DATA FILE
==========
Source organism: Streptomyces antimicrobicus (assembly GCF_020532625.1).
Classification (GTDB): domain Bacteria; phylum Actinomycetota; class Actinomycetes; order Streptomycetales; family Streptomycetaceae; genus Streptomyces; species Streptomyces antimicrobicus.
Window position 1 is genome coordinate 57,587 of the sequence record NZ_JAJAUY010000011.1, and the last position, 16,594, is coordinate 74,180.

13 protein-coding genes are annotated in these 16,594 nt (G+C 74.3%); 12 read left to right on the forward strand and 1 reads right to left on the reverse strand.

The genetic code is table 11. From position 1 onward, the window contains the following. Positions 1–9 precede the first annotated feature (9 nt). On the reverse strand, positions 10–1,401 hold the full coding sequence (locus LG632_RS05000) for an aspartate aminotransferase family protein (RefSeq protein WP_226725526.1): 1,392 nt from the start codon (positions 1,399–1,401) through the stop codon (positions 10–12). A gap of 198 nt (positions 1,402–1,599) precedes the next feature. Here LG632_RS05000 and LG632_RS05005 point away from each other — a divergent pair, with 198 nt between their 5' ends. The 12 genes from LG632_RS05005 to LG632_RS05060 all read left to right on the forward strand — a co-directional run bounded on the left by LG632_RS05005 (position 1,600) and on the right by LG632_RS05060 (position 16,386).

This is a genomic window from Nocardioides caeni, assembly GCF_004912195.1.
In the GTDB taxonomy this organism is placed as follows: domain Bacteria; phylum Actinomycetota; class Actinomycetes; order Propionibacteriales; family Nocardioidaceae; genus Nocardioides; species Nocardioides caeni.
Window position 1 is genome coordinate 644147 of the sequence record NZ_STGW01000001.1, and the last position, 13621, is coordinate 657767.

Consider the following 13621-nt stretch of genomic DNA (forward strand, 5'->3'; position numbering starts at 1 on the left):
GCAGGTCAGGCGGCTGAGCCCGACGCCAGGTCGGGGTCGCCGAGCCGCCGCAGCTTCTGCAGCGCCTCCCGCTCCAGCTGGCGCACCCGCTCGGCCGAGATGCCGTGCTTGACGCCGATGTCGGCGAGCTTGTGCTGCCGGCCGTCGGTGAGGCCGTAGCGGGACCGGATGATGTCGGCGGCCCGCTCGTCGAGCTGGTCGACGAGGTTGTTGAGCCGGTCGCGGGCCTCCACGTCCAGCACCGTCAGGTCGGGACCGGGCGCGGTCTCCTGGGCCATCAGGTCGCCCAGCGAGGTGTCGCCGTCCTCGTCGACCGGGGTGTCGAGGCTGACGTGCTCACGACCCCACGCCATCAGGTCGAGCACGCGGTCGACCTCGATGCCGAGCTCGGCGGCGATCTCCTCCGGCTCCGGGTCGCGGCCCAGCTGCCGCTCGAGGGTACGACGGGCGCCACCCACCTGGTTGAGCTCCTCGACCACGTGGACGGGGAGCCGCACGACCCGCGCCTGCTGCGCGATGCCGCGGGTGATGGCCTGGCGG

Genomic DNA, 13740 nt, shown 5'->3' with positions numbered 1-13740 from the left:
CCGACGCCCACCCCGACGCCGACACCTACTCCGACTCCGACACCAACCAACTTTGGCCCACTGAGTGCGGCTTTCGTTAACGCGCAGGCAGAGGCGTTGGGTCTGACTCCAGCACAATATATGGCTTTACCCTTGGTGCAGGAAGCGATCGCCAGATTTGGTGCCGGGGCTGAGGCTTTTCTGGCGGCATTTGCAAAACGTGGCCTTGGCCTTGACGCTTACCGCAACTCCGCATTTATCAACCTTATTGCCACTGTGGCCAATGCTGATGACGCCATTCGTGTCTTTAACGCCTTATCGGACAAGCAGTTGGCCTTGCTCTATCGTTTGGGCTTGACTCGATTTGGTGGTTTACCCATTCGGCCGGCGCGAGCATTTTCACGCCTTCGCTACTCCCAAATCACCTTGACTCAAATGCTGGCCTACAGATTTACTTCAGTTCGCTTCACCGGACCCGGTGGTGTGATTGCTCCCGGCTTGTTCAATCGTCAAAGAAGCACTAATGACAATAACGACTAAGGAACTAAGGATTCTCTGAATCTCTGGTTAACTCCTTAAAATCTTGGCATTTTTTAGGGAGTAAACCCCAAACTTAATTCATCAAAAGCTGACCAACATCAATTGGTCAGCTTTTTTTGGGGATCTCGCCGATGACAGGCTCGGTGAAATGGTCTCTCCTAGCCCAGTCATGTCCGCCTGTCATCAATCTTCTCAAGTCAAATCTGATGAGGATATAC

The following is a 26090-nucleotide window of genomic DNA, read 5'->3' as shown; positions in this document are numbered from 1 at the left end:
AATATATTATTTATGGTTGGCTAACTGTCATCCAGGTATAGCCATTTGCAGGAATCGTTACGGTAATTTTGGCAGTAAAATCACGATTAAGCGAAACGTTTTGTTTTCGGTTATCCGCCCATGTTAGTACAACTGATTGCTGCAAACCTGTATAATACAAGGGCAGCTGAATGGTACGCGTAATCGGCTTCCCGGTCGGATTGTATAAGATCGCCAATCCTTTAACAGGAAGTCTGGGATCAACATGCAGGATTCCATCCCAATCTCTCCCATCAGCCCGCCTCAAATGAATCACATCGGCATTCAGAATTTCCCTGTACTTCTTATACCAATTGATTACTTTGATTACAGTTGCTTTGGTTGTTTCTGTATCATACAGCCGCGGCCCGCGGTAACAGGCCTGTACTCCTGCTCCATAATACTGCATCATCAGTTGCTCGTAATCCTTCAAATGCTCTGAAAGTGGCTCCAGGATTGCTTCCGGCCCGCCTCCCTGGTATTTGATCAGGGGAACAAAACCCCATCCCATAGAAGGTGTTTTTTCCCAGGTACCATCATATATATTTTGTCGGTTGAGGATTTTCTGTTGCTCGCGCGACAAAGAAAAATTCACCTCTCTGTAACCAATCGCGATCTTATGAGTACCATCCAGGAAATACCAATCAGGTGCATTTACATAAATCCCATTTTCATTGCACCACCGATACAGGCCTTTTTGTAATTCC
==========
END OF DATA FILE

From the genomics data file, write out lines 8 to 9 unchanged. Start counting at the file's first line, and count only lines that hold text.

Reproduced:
Window position 1 is genome coordinate 644147 of the sequence record NZ_STGW01000001.1, and the last position, 13621, is coordinate 657767.

Consider the following 13621-nt stretch of genomic DNA (forward strand, 5'->3'; position numbering starts at 1 on the left):